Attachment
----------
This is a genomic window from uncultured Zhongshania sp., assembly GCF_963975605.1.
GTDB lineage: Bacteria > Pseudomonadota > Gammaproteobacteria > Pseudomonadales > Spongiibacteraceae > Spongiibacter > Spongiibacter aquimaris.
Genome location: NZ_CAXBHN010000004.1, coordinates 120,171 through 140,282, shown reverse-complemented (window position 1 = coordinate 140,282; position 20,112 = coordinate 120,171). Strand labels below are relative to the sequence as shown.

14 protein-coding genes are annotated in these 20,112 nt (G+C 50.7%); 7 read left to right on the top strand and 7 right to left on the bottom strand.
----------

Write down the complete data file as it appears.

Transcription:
This is a genomic window from uncultured Zhongshania sp., assembly GCF_963975605.1.
GTDB lineage: Bacteria > Pseudomonadota > Gammaproteobacteria > Pseudomonadales > Spongiibacteraceae > Spongiibacter > Spongiibacter aquimaris.
Genome location: NZ_CAXBHN010000004.1, coordinates 120,171 through 140,282, shown reverse-complemented (window position 1 = coordinate 140,282; position 20,112 = coordinate 120,171). Strand labels below are relative to the sequence as shown.

14 protein-coding genes are annotated in these 20,112 nt (G+C 50.7%); 7 read left to right on the top strand and 7 right to left on the bottom strand.